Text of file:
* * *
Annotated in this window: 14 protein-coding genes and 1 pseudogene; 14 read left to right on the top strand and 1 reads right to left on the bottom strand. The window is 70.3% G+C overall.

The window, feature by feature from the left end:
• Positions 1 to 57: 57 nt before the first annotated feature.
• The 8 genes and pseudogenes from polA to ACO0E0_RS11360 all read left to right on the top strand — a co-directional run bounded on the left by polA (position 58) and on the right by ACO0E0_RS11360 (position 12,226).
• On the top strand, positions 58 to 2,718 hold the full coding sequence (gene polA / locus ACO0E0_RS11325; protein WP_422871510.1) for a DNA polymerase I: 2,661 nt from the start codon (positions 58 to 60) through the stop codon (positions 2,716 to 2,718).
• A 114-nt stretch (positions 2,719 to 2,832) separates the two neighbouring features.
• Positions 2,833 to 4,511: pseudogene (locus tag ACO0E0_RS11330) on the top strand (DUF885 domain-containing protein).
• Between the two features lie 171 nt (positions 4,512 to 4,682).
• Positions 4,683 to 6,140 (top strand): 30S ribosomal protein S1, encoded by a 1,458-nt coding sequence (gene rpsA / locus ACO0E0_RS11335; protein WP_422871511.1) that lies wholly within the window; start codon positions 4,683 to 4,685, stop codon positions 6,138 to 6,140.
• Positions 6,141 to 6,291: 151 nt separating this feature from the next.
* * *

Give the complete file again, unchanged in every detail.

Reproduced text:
Annotated in this window: 14 protein-coding genes and 1 pseudogene; 14 read left to right on the top strand and 1 reads right to left on the bottom strand. The window is 70.3% G+C overall.

The window, feature by feature from the left end:
• Positions 1 to 57: 57 nt before the first annotated feature.
• The 8 genes and pseudogenes from polA to ACO0E0_RS11360 all read left to right on the top strand — a co-directional run bounded on the left by polA (position 58) and on the right by ACO0E0_RS11360 (position 12,226).
• On the top strand, positions 58 to 2,718 hold the full coding sequence (gene polA / locus ACO0E0_RS11325; protein WP_422871510.1) for a DNA polymerase I: 2,661 nt from the start codon (positions 58 to 60) through the stop codon (positions 2,716 to 2,718).
• A 114-nt stretch (positions 2,719 to 2,832) separates the two neighbouring features.
• Positions 2,833 to 4,511: pseudogene (locus tag ACO0E0_RS11330) on the top strand (DUF885 domain-containing protein).
• Between the two features lie 171 nt (positions 4,512 to 4,682).
• Positions 4,683 to 6,140 (top strand): 30S ribosomal protein S1, encoded by a 1,458-nt coding sequence (gene rpsA / locus ACO0E0_RS11335; protein WP_422871511.1) that lies wholly within the window; start codon positions 4,683 to 4,685, stop codon positions 6,138 to 6,140.
• Positions 6,141 to 6,291: 151 nt separating this feature from the next.